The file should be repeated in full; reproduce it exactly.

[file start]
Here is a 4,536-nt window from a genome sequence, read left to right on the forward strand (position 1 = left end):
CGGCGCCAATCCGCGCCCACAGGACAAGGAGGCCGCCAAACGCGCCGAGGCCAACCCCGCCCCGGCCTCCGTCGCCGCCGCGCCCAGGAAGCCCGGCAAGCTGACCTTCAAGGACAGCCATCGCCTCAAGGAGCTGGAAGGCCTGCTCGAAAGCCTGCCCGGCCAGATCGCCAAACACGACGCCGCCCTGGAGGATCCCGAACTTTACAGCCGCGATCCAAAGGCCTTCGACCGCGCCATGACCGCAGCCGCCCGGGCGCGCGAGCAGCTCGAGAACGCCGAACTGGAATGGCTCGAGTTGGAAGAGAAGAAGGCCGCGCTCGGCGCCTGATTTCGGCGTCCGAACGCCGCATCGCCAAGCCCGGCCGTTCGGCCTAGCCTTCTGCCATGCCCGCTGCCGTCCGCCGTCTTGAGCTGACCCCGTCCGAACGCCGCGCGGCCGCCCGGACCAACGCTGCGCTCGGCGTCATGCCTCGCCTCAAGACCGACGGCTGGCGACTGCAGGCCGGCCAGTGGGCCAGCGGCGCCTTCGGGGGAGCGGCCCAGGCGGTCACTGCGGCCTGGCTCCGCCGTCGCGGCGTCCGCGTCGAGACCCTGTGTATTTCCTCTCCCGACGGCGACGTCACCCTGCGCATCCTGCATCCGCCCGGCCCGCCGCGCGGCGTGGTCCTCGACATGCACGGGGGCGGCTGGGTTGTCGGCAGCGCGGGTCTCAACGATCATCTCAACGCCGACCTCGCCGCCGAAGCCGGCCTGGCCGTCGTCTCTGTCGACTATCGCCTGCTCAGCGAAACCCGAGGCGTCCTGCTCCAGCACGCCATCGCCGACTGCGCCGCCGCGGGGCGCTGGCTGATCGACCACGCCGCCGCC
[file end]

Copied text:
Here is a 4,536-nt window from a genome sequence, read left to right on the forward strand (position 1 = left end):
CGGCGCCAATCCGCGCCCACAGGACAAGGAGGCCGCCAAACGCGCCGAGGCCAACCCCGCCCCGGCCTCCGTCGCCGCCGCGCCCAGGAAGCCCGGCAAGCTGACCTTCAAGGACAGCCATCGCCTCAAGGAGCTGGAAGGCCTGCTCGAAAGCCTGCCCGGCCAGATCGCCAAACACGACGCCGCCCTGGAGGATCCCGAACTTTACAGCCGCGATCCAAAGGCCTTCGACCGCGCCATGACCGCAGCCGCCCGGGCGCGCGAGCAGCTCGAGAACGCCGAACTGGAATGGCTCGAGTTGGAAGAGAAGAAGGCCGCGCTCGGCGCCTGATTTCGGCGTCCGAACGCCGCATCGCCAAGCCCGGCCGTTCGGCCTAGCCTTCTGCCATGCCCGCTGCCGTCCGCCGTCTTGAGCTGACCCCGTCCGAACGCCGCGCGGCCGCCCGGACCAACGCTGCGCTCGGCGTCATGCCTCGCCTCAAGACCGACGGCTGGCGACTGCAGGCCGGCCAGTGGGCCAGCGGCGCCTTCGGGGGAGCGGCCCAGGCGGTCACTGCGGCCTGGCTCCGCCGTCGCGGCGTCCGCGTCGAGACCCTGTGTATTTCCTCTCCCGACGGCGACGTCACCCTGCGCATCCTGCATCCGCCCGGCCCGCCGCGCGGCGTGGTCCTCGACATGCACGGGGGCGGCTGGGTTGTCGGCAGCGCGGGTCTCAACGATCATCTCAACGCCGACCTCGCCGCCGAAGCCGGCCTGGCCGTCGTCTCTGTCGACTATCGCCTGCTCAGCGAAACCCGAGGCGTCCTGCTCCAGCACGCCATCGCCGACTGCGCCGCCGCGGGGCGCTGGCTGATCGACCACGCCGCCGCC